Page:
Suppression Subtractive Hybridization (SSH)
Subtractive hybridization is an approach that allows comparison of two DNA populations and isolation of a fraction enriched in differentially distributed molecules. Subtractive hybridization is usually employed to identify genes with a differential expression pattern, in particular genes involved in the regulation of basic biological processes.
Suppression Subtractive Hybridization (SSH) is the best known and most utilized subtraction method (Lukyanov et al., 1994; Gurskaya et al., 1996; Diachenko et al., 1996). It is based on the PCR suppression by inverted terminal repeats (PS-effect). Upon initiation of PCR after the denaturation phase, the single-stranded (ss) DNA fragments flanked by inverted terminal repeats (ITR) may form either self-annealing "pan-like" structures (preventing the primer binding to its complementary binding sites and suppressing the PCR), or DNA/primer hybrid structures. In the latter case, if the primer corresponding to the outer part of ITR is used, the DNA synthesis by Taq-polymerase restores the original structure, ensuring the persistence of suppression during further PCR cycles. In complex mixtures, the use of PCR suppression allows selective amplification of molecules that are flanked by different adapters at opposing termini (asymmetrically flanked molecules).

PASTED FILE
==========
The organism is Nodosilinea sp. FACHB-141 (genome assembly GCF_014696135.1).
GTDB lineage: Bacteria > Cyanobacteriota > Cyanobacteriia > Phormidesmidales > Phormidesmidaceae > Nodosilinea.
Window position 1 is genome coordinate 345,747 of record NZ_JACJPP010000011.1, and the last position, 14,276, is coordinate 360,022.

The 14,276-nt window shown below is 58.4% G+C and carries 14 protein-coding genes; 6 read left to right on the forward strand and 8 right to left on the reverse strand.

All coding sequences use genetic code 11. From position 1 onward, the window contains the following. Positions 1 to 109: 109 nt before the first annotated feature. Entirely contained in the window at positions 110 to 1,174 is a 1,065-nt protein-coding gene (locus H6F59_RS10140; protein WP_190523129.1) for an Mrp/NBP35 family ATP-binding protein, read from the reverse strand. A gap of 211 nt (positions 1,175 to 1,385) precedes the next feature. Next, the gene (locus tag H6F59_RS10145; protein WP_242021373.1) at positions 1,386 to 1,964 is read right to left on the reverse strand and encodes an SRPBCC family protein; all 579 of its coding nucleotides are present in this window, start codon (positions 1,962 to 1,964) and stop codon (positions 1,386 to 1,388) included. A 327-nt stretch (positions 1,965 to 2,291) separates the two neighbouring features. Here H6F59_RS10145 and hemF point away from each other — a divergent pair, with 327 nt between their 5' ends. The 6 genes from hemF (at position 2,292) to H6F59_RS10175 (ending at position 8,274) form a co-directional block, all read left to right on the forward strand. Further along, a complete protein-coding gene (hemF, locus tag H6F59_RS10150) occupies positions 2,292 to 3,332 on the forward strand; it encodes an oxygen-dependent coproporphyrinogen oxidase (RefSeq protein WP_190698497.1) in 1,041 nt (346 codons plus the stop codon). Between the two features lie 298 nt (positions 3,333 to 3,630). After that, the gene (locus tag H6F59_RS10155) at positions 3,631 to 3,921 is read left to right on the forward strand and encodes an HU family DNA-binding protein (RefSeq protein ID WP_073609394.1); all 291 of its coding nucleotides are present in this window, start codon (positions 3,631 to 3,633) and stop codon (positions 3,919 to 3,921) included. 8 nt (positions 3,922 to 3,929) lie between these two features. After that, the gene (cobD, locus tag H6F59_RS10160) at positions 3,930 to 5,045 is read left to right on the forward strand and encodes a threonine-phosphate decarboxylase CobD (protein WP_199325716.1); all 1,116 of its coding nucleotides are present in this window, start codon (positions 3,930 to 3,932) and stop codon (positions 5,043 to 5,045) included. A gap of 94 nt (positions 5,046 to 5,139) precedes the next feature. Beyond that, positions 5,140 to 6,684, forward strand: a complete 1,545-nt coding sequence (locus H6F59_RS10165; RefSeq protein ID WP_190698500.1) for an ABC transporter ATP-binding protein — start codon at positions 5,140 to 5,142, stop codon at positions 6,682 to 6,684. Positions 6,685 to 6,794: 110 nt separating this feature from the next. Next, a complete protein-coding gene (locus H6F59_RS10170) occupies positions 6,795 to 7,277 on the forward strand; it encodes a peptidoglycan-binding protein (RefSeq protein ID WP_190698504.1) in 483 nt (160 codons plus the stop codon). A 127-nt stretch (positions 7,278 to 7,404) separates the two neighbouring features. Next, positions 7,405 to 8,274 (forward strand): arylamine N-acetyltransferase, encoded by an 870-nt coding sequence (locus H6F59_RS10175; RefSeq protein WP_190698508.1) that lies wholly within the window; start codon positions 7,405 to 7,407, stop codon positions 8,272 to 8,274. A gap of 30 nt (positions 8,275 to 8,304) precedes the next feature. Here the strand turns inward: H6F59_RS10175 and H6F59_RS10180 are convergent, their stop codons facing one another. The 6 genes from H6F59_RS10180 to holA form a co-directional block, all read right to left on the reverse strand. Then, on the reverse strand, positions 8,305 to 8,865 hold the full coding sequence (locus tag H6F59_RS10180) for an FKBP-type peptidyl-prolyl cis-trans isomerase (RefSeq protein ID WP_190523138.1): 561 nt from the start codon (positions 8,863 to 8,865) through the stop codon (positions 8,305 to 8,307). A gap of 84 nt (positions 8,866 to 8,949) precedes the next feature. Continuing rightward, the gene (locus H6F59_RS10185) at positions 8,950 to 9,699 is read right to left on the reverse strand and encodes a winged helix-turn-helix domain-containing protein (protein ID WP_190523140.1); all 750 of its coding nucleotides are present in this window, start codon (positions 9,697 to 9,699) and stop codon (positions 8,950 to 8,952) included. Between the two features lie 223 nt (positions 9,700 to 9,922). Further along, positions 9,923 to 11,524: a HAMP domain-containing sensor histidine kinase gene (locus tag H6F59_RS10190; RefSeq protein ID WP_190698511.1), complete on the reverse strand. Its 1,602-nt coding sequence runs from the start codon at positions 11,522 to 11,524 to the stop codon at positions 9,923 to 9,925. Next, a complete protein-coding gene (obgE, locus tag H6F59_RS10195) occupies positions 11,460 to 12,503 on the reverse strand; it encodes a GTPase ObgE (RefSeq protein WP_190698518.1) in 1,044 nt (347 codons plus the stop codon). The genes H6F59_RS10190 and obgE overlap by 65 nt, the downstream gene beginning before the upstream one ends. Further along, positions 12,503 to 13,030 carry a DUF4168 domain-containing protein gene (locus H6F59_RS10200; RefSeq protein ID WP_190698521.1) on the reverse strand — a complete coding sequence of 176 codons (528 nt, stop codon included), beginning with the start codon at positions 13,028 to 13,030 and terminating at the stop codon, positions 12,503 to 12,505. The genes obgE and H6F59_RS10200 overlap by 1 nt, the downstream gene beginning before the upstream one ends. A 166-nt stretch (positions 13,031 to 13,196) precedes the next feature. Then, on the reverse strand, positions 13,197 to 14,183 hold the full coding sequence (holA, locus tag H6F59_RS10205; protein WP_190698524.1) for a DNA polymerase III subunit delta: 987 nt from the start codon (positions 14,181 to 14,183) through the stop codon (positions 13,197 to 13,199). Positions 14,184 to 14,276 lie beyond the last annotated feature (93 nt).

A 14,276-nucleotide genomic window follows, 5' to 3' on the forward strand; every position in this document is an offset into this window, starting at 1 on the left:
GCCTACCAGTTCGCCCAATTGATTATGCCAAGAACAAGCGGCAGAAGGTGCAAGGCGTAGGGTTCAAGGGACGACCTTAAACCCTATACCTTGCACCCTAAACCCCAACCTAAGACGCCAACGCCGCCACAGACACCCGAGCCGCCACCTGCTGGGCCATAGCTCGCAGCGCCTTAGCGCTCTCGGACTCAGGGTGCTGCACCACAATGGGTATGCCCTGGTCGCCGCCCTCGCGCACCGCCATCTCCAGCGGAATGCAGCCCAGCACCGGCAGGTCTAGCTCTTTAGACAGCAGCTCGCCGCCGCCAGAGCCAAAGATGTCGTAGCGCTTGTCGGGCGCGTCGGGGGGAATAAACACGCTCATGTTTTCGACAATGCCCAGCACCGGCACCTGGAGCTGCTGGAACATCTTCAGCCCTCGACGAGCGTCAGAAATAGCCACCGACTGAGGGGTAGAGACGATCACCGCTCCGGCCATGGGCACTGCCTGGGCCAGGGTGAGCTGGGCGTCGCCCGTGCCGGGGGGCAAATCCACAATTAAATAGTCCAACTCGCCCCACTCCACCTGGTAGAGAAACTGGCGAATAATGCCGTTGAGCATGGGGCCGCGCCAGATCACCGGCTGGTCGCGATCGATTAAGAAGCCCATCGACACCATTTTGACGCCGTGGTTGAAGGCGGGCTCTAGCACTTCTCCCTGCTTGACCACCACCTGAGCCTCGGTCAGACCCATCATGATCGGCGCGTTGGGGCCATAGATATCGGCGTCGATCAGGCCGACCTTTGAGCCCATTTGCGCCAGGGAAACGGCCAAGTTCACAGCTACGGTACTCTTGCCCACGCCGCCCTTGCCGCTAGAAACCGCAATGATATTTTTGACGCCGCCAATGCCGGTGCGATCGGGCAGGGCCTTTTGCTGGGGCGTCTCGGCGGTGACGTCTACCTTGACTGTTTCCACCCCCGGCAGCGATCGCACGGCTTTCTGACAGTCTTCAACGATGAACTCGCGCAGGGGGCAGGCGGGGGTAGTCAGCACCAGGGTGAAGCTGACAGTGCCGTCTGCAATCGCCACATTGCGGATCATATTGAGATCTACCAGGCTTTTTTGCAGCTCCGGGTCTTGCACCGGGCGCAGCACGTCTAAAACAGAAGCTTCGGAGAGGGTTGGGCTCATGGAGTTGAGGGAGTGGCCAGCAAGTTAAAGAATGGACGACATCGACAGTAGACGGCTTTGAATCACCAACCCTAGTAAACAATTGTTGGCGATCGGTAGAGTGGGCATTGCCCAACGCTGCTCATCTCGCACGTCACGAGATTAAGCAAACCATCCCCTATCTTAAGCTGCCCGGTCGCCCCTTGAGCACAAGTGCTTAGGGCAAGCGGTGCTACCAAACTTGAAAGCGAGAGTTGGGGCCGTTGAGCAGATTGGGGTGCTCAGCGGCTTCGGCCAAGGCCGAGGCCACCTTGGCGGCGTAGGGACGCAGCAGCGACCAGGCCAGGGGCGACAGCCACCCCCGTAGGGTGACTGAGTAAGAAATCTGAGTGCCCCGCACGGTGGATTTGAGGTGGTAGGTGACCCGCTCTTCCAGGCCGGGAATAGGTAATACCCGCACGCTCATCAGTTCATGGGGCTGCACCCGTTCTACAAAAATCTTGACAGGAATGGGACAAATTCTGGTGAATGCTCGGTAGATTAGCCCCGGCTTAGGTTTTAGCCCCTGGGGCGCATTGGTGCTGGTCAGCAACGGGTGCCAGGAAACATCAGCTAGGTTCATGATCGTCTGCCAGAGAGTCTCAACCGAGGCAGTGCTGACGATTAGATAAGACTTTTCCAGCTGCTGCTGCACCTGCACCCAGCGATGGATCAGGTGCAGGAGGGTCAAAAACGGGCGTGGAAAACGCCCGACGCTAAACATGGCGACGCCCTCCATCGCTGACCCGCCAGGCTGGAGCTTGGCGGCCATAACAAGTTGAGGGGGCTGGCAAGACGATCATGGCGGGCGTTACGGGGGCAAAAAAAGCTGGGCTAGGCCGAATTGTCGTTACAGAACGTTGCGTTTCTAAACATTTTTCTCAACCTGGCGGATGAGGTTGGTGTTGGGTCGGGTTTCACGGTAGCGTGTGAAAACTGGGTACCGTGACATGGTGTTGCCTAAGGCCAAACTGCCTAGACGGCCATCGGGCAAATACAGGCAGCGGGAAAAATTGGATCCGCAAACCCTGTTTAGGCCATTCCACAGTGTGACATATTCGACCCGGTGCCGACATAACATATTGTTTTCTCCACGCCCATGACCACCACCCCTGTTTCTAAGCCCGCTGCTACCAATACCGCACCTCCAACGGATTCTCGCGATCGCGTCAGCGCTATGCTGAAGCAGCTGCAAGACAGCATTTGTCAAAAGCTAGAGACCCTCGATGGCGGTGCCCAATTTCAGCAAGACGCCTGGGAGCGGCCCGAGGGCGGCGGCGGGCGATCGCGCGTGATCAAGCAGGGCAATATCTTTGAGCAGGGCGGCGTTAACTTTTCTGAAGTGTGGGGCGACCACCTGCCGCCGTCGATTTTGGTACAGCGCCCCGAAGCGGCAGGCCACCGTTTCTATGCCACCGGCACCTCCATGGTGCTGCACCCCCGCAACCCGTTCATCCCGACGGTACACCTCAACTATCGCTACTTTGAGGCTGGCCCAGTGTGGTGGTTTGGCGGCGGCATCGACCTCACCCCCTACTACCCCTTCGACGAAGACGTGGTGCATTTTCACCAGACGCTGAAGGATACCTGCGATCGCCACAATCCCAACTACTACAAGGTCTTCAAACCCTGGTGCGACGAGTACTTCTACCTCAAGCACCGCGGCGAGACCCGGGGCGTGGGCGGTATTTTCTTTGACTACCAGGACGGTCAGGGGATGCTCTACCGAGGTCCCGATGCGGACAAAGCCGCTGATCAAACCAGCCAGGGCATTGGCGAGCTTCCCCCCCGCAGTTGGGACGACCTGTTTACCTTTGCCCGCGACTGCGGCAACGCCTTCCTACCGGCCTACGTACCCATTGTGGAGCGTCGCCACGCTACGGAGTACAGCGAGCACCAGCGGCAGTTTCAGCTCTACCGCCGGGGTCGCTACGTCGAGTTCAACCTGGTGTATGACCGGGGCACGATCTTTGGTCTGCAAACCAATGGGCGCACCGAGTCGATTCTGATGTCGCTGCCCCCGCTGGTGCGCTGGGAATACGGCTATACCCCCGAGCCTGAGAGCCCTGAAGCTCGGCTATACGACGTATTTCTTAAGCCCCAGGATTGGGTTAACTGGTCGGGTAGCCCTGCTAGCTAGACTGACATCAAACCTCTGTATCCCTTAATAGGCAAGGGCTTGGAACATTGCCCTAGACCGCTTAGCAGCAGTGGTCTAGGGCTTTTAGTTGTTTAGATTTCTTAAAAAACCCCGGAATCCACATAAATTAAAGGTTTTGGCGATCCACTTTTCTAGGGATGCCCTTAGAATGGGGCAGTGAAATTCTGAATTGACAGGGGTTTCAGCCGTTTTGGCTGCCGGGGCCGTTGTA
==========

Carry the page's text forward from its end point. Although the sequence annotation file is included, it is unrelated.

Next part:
This principle is used in SSH, where the molecules of interest are driven to the asymmetrically flanked state, leaving the ballast fraction symmetrically flanked (i.e. without sites for primer annealing). The substrate for SSH is thermally denatured double-stranded (ds) cDNA (the tester) containing specifically expressed sequences to be extracted (the target), and denatured ds-cDNA lacking the target sequence(s) (the driver) used for comparison. Tester and driver cDNA samples are digested with a blunt cutting restriction enzyme, then the resulting tester cDNA fragments are subdivided into two samples (A and B) and ligated to the corresponding different "pseudo-double-stranded" adapters A and B at their 5' ends.